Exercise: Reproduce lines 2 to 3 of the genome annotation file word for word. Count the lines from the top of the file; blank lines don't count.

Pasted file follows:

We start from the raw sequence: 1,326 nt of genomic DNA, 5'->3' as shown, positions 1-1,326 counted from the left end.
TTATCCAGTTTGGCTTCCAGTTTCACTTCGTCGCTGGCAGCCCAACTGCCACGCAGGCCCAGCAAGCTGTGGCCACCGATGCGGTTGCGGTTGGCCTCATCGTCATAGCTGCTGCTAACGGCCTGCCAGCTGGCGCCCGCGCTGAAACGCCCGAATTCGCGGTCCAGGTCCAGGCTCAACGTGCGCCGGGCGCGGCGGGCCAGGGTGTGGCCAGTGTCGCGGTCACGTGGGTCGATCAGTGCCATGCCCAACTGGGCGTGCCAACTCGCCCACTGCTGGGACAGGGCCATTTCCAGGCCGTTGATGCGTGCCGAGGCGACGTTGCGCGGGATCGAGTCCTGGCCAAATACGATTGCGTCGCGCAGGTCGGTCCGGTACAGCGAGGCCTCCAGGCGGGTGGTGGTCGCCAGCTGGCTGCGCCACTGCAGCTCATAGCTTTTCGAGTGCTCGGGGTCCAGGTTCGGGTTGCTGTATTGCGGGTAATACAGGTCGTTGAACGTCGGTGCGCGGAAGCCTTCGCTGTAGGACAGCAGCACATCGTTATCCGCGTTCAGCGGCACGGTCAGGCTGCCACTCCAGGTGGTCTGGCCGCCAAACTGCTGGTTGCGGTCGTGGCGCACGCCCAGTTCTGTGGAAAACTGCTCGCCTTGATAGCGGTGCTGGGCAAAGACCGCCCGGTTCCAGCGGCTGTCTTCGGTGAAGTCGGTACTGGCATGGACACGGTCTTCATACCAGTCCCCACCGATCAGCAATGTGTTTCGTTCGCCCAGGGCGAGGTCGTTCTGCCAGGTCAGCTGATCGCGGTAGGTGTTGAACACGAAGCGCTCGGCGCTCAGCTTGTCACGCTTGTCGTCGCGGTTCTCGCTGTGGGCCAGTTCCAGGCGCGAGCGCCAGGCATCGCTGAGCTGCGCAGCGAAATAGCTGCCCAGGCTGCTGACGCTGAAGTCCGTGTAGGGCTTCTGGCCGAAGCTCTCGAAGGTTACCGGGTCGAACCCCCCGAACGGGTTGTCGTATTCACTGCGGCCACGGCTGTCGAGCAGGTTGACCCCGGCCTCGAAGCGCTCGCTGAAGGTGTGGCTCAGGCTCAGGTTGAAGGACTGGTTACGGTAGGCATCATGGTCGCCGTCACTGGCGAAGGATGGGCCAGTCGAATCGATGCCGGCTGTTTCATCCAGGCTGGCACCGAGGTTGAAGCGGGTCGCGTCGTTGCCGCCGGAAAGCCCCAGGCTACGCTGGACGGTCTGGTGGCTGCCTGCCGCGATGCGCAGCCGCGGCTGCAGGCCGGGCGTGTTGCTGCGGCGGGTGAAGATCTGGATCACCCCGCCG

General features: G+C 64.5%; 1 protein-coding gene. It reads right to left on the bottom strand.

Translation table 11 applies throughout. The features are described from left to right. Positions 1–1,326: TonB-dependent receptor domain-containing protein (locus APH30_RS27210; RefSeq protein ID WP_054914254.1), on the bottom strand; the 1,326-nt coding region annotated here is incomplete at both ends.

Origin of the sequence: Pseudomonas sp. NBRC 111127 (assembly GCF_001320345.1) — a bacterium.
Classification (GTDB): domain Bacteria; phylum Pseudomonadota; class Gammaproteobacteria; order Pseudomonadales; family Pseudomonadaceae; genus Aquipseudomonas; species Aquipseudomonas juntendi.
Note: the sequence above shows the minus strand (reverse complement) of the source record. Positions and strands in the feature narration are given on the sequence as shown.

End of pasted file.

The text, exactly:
TTATCCAGTTTGGCTTCCAGTTTCACTTCGTCGCTGGCAGCCCAACTGCCACGCAGGCCCAGCAAGCTGTGGCCACCGATGCGGTTGCGGTTGGCCTCATCGTCATAGCTGCTGCTAACGGCCTGCCAGCTGGCGCCCGCGCTGAAACGCCCGAATTCGCGGTCCAGGTCCAGGCTCAACGTGCGCCGGGCGCGGCGGGCCAGGGTGTGGCCAGTGTCGCGGTCACGTGGGTCGATCAGTGCCATGCCCAACTGGGCGTGCCAACTCGCCCACTGCTGGGACAGGGCCATTTCCAGGCCGTTGATGCGTGCCGAGGCGACGTTGCGCGGGATCGAGTCCTGGCCAAATACGATTGCGTCGCGCAGGTCGGTCCGGTACAGCGAGGCCTCCAGGCGGGTGGTGGTCGCCAGCTGGCTGCGCCACTGCAGCTCATAGCTTTTCGAGTGCTCGGGGTCCAGGTTCGGGTTGCTGTATTGCGGGTAATACAGGTCGTTGAACGTCGGTGCGCGGAAGCCTTCGCTGTAGGACAGCAGCACATCGTTATCCGCGTTCAGCGGCACGGTCAGGCTGCCACTCCAGGTGGTCTGGCCGCCAAACTGCTGGTTGCGGTCGTGGCGCACGCCCAGTTCTGTGGAAAACTGCTCGCCTTGATAGCGGTGCTGGGCAAAGACCGCCCGGTTCCAGCGGCTGTCTTCGGTGAAGTCGGTACTGGCATGGACACGGTCTTCATACCAGTCCCCACCGATCAGCAATGTGTTTCGTTCGCCCAGGGCGAGGTCGTTCTGCCAGGTCAGCTGATCGCGGTAGGTGTTGAACACGAAGCGCTCGGCGCTCAGCTTGTCACGCTTGTCGTCGCGGTTCTCGCTGTGGGCCAGTTCCAGGCGCGAGCGCCAGGCATCGCTGAGCTGCGCAGCGAAATAGCTGCCCAGGCTGCTGACGCTGAAGTCCGTGTAGGGCTTCTGGCCGAAGCTCTCGAAGGTTACCGGGTCGAACCCCCCGAACGGGTTGTCGTATTCACTGCGGCCACGGCTGTCGAGCAGGTTGACCCCGGCCTCGAAGCGCTCGCTGAAGGTGTGGCTCAGGCTCAGGTTGAAGGACTGGTTACGGTAGGCATCATGGTCGCCGTCACTGGCGAAGGATGGGCCAGTCGAATCGATGCCGGCTGTTTCATCCAGGCTGGCACCGAGGTTGAAGCGGGTCGCGTCGTTGCCGCCGGAAAGCCCCAGGCTACGCTGGACGGTCTGGTGGCTGCCTGCCGCGATGCGCAGCCGCGGCTGCAGGCCGGGCGTGTTGCTGCGGCGGGTGAAGATCTGGATCACCCCGCCG

General features: G+C 64.5%; 1 protein-coding gene. It reads right to left on the bottom strand.